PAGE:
The Free Application for Federal Student Aid (FAFSA) for the 2023-2024 school year opens on October 1, 2022. Here are some things you should know.
Why file it? The FAFSA is a prerequisite for federal student loans, grants, and work-study. In addition, colleges typically require the FAFSA before distributing their own need-based aid and, in some cases, merit-based aid. The few hours it might take to complete the form may be time well spent in order for students to be eligible for these aid opportunities.
How do I file it? The best way to submit the FAFSA is online at studentaid.gov. If you haven't filed the FAFSA before, both you and your child need to create an FSA ID (you can use the same FSA ID for all years of college). Students must file the FAFSA each year, though returning college students can file a renewal FAFSA, which should take less time.
How does the FAFSA calculate financial need? Financial need is determined by looking at a family's income, assets, and household information. In general, here's how the calculation works: (1) parent income is counted up to 47% (income equals adjusted gross income plus untaxed income/benefits minus certain deductions); (2) student income is counted at 50% over a certain amount; (3) parent assets are counted at 5.6% (home equity, retirement assets, cash value life insurance, and annuities are excluded); and (4) student assets are counted at 20%.1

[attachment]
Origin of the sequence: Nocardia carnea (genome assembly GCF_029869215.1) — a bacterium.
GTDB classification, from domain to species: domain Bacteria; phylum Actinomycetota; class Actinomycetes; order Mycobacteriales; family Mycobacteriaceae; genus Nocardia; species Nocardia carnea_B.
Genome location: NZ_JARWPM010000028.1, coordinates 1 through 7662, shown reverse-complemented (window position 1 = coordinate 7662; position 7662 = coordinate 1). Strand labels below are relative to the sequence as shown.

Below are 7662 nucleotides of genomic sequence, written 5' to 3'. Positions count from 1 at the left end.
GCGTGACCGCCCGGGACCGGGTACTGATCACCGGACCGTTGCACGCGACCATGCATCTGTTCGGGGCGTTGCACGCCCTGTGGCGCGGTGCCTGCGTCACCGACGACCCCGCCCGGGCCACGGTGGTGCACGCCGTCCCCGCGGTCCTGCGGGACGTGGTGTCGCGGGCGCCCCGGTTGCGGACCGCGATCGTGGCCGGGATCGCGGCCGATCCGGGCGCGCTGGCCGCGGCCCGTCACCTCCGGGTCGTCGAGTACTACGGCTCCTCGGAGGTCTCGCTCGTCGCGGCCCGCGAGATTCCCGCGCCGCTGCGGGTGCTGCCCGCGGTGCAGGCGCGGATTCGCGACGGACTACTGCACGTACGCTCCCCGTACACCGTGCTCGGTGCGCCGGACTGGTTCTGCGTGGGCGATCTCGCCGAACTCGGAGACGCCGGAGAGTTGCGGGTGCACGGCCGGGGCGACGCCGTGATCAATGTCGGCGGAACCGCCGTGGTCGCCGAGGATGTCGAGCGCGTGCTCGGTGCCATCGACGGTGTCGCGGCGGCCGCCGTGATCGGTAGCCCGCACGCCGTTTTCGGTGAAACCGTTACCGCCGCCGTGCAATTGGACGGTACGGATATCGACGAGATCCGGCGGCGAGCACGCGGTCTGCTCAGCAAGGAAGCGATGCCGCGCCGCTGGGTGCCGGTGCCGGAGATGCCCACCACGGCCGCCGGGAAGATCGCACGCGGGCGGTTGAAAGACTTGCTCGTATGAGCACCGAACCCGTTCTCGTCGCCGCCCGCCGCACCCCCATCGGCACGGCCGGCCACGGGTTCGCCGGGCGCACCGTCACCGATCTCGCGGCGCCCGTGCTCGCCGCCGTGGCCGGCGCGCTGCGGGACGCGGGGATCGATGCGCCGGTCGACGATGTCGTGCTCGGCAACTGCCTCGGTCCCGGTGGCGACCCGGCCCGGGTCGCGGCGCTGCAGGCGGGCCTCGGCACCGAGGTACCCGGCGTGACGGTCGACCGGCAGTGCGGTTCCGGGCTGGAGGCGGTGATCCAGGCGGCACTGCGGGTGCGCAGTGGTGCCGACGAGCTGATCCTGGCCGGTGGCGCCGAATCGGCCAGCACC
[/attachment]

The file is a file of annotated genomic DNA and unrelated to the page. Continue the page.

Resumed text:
In this calculation, a family's income is the most important factor. But the FAFSA doesn't consider your current income. Instead, it considers your income from two years prior, which it gets from your tax return. For example, the FAFSA for the 2023-2024 year will rely on income information from your 2021 tax return. For your assets, the FAFSA wants the current value of your assets as of the day you fill out the form.
What happens after I submit the FAFSA? The FAFSA calculates your expected family contribution, or EFC. The cost of a particular college minus your EFC equals your child's demonstrated financial need. Colleges will use your EFC to craft an aid package that attempts to meet your child's financial need (they are not obligated to meet all of it).
Changes are coming. More changes are coming to the 2024-2025 FAFSA, a year later than originally planned. Key modifications include (1) a change in terminology from "expected family contribution" or EFC to "student aid index" or SAI; (2) parents with multiple children in college at the same time will no longer receive a discount in the form of a reduced EFC; (3) income protection allowances for both parents and students will be increased; and (4) cash support to students and other types of income will no longer have to be reported on the FAFSA, including funds from a grandparent-owned 529 plan.
1) U.S. Department of Education, 2022
Prepared by Broadridge Advisor Solutions Copyright 2022.